I don't think books will help. After the rapid growth of HTML5/CSS3, people are crazy about Responsive Web design, where the pages adjust them selves based on the browser. Using this approach you will have pages designed for both mobile and web. Use fiddle to test your CSS on the fly. Search Google for CSS layouts. You can have a look at bootstrap.css for fluid layouts.
This probably isn't the "best book" anymore, if it ever was, but
HTML Utopia: Designing Without Tables Using CSS
really made most stuff click with me, and I was mostly reading it.
Because (and this is only about half-way through, the first half is basic junk you've likely seen before) they start with some XHTML, and some designer's image, and show step by step, element by element, how to make each section look like the image. Which is really really nice.
However it's still basic. It gets a wee bit into floats (and via a diagram is the first time I could "see" what floating/clearing meant) and a bit of positioning, but mostly just margins and things, which is how you should position most stuff if you can anyway.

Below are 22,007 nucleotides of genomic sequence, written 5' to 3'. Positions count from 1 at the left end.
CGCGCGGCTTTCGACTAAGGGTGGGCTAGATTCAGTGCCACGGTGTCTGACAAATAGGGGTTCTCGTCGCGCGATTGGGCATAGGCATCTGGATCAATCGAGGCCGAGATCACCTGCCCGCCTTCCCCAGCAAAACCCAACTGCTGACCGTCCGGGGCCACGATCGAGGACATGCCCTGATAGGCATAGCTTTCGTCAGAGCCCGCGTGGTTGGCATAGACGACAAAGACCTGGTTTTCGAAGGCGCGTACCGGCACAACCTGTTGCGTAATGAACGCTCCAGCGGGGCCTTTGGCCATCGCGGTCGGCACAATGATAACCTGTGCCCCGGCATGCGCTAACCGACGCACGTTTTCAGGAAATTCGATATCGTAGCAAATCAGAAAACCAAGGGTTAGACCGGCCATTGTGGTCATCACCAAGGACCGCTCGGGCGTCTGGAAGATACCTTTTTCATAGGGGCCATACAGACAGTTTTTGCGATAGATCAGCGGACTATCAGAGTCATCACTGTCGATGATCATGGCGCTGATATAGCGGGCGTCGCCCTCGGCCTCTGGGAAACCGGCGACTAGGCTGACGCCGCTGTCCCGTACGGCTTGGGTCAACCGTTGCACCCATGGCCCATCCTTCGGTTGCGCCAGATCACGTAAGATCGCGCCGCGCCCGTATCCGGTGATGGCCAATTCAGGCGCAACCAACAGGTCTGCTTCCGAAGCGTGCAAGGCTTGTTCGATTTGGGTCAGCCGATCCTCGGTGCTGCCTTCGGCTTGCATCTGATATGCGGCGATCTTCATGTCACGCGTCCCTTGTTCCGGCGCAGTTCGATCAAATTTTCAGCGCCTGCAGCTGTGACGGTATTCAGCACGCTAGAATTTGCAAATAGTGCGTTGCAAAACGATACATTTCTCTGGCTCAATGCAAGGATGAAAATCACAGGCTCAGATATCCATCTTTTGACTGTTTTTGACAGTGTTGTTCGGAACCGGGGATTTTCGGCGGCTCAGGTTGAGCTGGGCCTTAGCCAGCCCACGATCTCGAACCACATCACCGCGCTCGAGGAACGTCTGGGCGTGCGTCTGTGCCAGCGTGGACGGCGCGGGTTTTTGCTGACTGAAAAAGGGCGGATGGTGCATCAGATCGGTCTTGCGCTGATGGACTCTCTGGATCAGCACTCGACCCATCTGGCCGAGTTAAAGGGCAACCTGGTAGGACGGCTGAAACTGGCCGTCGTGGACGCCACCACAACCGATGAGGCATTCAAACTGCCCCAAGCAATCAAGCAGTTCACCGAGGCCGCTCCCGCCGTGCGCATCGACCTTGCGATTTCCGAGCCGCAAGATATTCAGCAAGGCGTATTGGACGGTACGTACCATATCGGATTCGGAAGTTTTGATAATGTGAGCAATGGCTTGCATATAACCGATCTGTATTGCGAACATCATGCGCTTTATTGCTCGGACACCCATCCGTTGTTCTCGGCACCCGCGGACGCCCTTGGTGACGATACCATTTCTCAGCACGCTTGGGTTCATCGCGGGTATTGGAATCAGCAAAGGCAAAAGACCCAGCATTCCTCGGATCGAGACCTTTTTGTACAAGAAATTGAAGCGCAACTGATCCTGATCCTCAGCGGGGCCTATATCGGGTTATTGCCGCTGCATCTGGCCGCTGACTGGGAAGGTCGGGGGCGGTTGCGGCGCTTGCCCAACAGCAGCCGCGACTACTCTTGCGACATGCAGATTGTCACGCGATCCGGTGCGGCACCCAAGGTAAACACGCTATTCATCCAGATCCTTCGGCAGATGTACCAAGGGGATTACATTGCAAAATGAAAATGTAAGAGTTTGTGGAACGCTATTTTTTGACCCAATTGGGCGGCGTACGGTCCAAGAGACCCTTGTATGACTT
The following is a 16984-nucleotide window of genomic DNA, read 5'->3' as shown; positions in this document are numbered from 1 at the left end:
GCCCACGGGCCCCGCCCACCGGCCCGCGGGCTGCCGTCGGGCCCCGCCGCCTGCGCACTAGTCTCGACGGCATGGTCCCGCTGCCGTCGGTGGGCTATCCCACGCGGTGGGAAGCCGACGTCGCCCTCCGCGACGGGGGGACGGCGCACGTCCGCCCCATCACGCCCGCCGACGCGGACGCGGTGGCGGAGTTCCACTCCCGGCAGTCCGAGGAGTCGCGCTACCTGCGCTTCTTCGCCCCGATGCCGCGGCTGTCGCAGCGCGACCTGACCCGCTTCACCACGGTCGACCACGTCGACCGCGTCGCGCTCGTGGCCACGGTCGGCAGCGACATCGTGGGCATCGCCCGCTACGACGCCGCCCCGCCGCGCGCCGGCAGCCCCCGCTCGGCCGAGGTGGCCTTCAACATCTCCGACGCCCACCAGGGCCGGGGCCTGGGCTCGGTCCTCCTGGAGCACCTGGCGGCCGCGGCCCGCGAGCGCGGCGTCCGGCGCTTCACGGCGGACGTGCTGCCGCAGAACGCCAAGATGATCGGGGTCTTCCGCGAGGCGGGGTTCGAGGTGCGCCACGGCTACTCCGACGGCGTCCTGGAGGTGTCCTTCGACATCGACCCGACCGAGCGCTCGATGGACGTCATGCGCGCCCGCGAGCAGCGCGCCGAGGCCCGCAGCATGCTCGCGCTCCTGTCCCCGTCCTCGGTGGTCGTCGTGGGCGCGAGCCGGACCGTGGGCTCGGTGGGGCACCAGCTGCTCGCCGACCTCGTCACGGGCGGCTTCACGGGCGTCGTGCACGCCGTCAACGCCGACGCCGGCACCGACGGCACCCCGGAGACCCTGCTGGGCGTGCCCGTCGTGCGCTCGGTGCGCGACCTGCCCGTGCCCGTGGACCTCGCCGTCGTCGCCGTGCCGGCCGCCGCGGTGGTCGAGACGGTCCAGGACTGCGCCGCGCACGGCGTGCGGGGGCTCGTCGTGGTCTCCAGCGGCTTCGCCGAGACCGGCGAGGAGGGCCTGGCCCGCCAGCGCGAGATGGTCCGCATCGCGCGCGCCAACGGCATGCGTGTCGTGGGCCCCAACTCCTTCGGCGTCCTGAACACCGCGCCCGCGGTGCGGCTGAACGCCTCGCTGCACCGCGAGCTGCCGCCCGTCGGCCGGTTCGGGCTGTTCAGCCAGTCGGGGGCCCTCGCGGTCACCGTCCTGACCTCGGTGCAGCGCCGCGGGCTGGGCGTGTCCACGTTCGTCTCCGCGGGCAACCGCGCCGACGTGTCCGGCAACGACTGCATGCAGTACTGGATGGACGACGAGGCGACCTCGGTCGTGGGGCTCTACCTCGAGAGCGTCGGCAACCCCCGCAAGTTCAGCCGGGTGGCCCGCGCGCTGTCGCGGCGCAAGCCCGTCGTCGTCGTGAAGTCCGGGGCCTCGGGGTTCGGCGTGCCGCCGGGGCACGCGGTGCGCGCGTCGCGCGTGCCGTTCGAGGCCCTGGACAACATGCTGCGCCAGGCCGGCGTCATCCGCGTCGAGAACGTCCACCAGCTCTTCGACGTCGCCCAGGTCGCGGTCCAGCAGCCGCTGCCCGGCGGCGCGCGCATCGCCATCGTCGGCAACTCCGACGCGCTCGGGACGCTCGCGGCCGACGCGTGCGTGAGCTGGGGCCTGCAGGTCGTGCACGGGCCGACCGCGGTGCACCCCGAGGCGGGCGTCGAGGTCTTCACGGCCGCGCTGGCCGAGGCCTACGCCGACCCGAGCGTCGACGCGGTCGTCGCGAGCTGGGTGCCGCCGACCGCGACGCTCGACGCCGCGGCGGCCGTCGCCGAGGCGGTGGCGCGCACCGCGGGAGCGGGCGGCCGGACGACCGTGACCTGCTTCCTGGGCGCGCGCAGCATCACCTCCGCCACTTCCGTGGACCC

It did not get into float containment (enclosing floats rather than just clearing them), positioning for sprites, or that sort of thing. However once I was done with that book, I was able to pick up most of these particulars on the various tutorial sites pretty well.
I actually think that using books won't help you much. Instead learn it online. There are many services offering free online tutorials and learning sessions. Try them. If you really love to learn through books, then google it as the type of books which are good differs from person to person.